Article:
The only way I can possibly conceive of humans living in a New Cretaceous age is as a rump of scientists and technologists working in artificial, protected shelters, rather like the denizens of the novelist Italo Calvino’s invisible city of Baucis, in which people live up on stilts above the clouds ‘contemplating with fascination their own absence’.

We have recently become aware of a red line that humans are going to hit long before we approach Cretaceous conditions. In 2010, researchers showed that our species cannot survive for more than six hours at what’s called a ‘wet bulb’ temperature of 35°C (95°F). Wet bulb here means 100 per cent humidity, so it’s not 35°C as we know it. But in the great Indian agricultural belts of the Indus and Ganges, high-40s temperatures combined with 50 per cent humidity (which equates to that wet-bulb temperature of 35°C ) are going to prevail within decades.

While this is happening in hot agricultural regions, the urban world will face a perhaps even greater catastrophe. The UN’s most-likely temperature-rise prediction of 3°C would see forests growing in the Arctic, and entail the loss of most coastal cities through irreversible sea-level rise by the end of the century.

It is now widely accepted, by scientists at least, that human beings have become geological agents, hence the assignment of a new geological epoch: the Anthropocene. Human inputs into the environment, including artificial nitrogen fertilisers as well as CO2, now outstrip the natural cycles. The popular idea that geology and human concerns are totally incommensurate is belied by the fact that at times the Earth has moved very fast. Two great warming events – with a long cooling period in between – ended the last Ice Age 12,600 years ago, around 9,600 BCE. Both produced 10-degree spikes in Greenland ice cores. The first happened over only three years; the second, which ushered in the relatively stable conditions of the Holocene, happened over a period of around 60 years.

A lesson for today is that such a sudden and lasting change to the climate has consequences lasting thousands of years. That first warming caused an enormous lake to spread across North America as the Laurentide ice sheet melted, then eventually burst, leading to large-scale sea-level rise, and forming the Great Lakes and Niagara Falls some 2,500 years later. Britain was finally sundered from Europe 3,500 years after the start of the Holocene; and as the northern ice sheets melted, the land beneath them rose. This continues today in Sweden at a rate of almost 1cm a year.

This epoch, our epoch, is technically an interglacial one, and it was always going to end. The Earth has generally been violently unstable, or stably hostile, for long periods, either too hot or too cold for human civilisation. Had we not forced global temperatures upward through CO2 emissions, we would most likely now be facing a new Ice Age; as it is, the Holocene is ending as fast as it began with a new temperature spike occurring during normal human lifetimes.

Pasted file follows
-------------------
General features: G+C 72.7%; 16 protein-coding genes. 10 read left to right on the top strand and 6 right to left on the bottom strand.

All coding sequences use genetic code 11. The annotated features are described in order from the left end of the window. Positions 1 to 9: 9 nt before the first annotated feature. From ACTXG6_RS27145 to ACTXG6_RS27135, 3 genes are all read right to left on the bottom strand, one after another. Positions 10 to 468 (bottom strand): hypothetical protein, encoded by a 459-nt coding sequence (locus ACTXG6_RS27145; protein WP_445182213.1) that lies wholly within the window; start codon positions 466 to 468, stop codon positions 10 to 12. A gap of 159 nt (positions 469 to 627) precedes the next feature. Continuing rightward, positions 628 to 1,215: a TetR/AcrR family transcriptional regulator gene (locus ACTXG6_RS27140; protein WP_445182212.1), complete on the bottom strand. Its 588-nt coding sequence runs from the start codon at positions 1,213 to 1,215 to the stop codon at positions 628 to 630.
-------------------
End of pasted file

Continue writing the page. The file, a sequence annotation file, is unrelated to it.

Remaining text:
So while we prattle about ‘the new normal’, we need to recognise that there was nothing ‘normal’ about the Holocene. Expert analysis of how human civilisation developed during the Holocene’s 10,000-year benign spell is only now becoming common knowledge. The geneticist David Reich leads the way, with his myth-busting account Who We Are and How We Got Here (2018), using research based on ancient DNA to link human movement with language development. Such deep knowledge of the period argues that our problem is not confined to post-industrial-era CO2 emissions (global warming, in any case, probably began with forest clearance for early agriculture), but insists that the Holocene was a freakish gift to humanity that we have exploited and taken for granted. We are now assisting at its funeral.

If we are to avoid coming to grief on the road to a New Cretaceous, this awareness needs to extend way beyond the geologists and biologists who have taught us where we came from and where, unless we change, we are headed.

Peter Forbes

is a science writer whose work has appeared in New Scientist, The Guardian, The Times, Scientific American and New Statesman, among others. His latest book, co-authored with Tom Grimsey, is Nanoscience: Giants of the Infinitesimal (2014). He lives in London.